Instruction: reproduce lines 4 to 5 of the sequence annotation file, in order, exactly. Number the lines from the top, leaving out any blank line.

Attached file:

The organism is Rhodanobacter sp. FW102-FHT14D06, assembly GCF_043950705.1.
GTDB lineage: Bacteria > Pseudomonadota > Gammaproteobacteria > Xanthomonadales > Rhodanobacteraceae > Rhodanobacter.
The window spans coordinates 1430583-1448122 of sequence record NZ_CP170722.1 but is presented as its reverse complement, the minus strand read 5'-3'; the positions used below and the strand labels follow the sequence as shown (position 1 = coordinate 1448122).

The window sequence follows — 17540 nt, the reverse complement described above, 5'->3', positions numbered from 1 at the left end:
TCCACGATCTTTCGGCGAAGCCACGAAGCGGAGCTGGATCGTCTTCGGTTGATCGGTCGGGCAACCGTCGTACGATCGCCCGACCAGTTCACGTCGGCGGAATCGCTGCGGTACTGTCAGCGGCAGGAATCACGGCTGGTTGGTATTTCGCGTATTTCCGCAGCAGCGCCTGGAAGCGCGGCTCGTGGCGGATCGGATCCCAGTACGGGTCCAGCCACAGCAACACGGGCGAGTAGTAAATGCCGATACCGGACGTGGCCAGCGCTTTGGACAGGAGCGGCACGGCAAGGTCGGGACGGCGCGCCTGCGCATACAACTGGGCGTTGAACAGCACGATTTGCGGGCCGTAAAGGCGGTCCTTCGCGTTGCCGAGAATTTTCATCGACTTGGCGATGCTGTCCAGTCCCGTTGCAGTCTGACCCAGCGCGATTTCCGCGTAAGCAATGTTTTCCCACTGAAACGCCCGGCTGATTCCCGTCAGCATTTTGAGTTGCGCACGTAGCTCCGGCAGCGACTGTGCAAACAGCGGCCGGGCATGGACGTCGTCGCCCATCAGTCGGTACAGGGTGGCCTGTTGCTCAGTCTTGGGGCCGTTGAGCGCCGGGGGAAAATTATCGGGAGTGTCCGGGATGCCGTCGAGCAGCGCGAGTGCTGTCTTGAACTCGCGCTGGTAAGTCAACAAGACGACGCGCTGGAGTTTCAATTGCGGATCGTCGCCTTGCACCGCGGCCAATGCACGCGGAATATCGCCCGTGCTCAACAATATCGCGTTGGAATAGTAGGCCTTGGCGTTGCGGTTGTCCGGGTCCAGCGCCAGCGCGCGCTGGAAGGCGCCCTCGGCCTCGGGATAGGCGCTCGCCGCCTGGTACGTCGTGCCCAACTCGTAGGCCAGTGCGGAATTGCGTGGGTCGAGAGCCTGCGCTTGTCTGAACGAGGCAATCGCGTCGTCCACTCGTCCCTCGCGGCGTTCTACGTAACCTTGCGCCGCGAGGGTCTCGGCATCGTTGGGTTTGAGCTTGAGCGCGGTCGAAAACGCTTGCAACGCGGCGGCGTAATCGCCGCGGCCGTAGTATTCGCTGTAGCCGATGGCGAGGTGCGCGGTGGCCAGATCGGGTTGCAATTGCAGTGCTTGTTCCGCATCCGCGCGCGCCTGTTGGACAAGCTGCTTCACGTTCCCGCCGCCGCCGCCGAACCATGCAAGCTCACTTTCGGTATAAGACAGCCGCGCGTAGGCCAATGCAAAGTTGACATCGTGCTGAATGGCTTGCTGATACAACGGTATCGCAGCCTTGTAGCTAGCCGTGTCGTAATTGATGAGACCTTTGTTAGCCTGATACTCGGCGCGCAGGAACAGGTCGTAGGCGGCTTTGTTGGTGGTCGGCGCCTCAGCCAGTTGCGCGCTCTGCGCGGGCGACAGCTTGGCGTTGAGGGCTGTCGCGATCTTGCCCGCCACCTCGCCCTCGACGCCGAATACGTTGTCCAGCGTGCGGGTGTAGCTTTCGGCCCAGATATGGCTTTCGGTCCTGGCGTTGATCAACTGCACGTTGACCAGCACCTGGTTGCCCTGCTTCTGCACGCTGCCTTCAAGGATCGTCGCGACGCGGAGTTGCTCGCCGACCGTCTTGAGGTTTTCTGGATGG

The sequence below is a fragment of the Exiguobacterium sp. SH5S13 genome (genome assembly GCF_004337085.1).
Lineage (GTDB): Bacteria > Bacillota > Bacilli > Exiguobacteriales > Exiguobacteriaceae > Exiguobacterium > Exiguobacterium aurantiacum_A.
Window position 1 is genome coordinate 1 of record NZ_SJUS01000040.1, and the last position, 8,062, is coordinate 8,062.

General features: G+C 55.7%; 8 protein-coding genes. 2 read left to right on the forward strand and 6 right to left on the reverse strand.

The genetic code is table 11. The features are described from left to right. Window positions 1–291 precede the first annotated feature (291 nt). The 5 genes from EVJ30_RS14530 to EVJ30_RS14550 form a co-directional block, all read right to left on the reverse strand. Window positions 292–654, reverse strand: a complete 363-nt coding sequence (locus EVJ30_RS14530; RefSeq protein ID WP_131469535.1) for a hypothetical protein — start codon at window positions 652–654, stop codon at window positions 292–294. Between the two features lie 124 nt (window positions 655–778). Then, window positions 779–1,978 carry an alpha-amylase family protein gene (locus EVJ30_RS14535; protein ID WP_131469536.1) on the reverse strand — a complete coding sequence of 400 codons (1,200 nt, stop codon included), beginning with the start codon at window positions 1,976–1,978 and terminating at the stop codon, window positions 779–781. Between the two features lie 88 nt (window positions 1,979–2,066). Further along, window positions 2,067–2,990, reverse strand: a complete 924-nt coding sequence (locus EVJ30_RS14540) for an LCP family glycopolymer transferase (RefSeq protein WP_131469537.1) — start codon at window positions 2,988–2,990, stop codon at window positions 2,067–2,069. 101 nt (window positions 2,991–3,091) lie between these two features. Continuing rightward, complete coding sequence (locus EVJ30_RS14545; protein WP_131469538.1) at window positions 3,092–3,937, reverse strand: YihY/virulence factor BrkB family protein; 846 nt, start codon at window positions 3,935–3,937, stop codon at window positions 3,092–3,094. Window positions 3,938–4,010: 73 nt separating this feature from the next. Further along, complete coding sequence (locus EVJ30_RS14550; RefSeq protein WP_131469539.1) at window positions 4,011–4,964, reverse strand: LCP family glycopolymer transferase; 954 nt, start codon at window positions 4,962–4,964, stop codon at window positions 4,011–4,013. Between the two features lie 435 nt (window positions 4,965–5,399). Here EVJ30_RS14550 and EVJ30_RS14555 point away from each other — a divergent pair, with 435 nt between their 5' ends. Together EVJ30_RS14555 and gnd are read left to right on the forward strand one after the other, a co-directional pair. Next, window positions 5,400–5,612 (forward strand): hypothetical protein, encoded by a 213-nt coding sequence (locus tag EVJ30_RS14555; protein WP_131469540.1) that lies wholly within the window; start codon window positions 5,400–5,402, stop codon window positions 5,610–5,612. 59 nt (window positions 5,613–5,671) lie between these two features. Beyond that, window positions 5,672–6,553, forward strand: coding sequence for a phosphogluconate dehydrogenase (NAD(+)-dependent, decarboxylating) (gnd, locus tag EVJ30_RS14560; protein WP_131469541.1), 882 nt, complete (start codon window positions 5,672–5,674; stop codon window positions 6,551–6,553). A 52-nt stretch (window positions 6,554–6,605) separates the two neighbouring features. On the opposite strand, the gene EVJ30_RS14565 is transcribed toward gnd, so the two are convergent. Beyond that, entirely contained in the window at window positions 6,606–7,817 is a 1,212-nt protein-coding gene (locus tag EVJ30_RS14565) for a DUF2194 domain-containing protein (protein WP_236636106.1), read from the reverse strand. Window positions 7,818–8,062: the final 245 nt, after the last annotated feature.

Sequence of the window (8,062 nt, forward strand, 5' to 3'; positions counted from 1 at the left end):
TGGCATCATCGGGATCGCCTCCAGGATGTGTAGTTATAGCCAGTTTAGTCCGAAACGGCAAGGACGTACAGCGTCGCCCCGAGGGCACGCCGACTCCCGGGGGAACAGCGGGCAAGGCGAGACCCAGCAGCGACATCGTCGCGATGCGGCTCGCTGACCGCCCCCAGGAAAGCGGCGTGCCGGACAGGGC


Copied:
The window sequence follows — 17540 nt, the reverse complement described above, 5'->3', positions numbered from 1 at the left end:
TCCACGATCTTTCGGCGAAGCCACGAAGCGGAGCTGGATCGTCTTCGGTTGATCGGTCGGGCAACCGTCGTACGATCGCCCGACCAGTTCACGTCGGCGGAATCGCTGCGGTACTGTCAGCGGCAGGAATCACGGCTGGTTGGTATTTCGCGTATTTCCGCAGCAGCGCCTGGAAGCGCGGCTCGTGGCGGATCGGATCCCAGTACGGGTCCAGCCACAGCAACACGGGCGAGTAGTAAATGCCGATACCGGACGTGGCCAGCGCTTTGGACAGGAGCGGCACGGCAAGGTCGGGACGGCGCGCCTGCGCATACAACTGGGCGTTGAACAGCACGATTTGCGGGCCGTAAAGGCGGTCCTTCGCGTTGCCGAGAATTTTCATCGACTTGGCGATGCTGTCCAGTCCCGTTGCAGTCTGACCCAGCGCGATTTCCGCGTAAGCAATGTTTTCCCACTGAAACGCCCGGCTGATTCCCGTCAGCATTTTGAGTTGCGCACGTAGCTCCGGCAGCGACTGTGCAAACAGCGGCCGGGCATGGACGTCGTCGCCCATCAGTCGGTACAGGGTGGCCTGTTGCTCAGTCTTGGGGCCGTTGAGCGCCGGGGGAAAATTATCGGGAGTGTCCGGGATGCCGTCGAGCAGCGCGAGTGCTGTCTTGAACTCGCGCTGGTAAGTCAACAAGACGACGCGCTGGAGTTTCAATTGCGGATCGTCGCCTTGCACCGCGGCCAATGCACGCGGAATATCGCCCGTGCTCAACAATATCGCGTTGGAATAGTAGGCCTTGGCGTTGCGGTTGTCCGGGTCCAGCGCCAGCGCGCGCTGGAAGGCGCCCTCGGCCTCGGGATAGGCGCTCGCCGCCTGGTACGTCGTGCCCAACTCGTAGGCCAGTGCGGAATTGCGTGGGTCGAGAGCCTGCGCTTGTCTGAACGAGGCAATCGCGTCGTCCACTCGTCCCTCGCGGCGTTCTACGTAACCTTGCGCCGCGAGGGTCTCGGCATCGTTGGGTTTGAGCTTGAGCGCGGTCGAAAACGCTTGCAACGCGGCGGCGTAATCGCCGCGGCCGTAGTATTCGCTGTAGCCGATGGCGAGGTGCGCGGTGGCCAGATCGGGTTGCAATTGCAGTGCTTGTTCCGCATCCGCGCGCGCCTGTTGGACAAGCTGCTTCACGTTCCCGCCGCCGCCGCCGAACCATGCAAGCTCACTTTCGGTATAAGACAGCCGCGCGTAGGCCAATGCAAAGTTGACATCGTGCTGAATGGCTTGCTGATACAACGGTATCGCAGCCTTGTAGCTAGCCGTGTCGTAATTGATGAGACCTTTGTTAGCCTGATACTCGGCGCGCAGGAACAGGTCGTAGGCGGCTTTGTTGGTGGTCGGCGCCTCAGCCAGTTGCGCGCTCTGCGCGGGCGACAGCTTGGCGTTGAGGGCTGTCGCGATCTTGCCCGCCACCTCGCCCTCGACGCCGAATACGTTGTCCAGCGTGCGGGTGTAGCTTTCGGCCCAGATATGGCTTTCGGTCCTGGCGTTGATCAACTGCACGTTGACCAGCACCTGGTTGCCCTGCTTCTGCACGCTGCCTTCAAGGATCGTCGCGACGCGGAGTTGCTCGCCGACCGTCTTGAGGTTTTCTGGATGG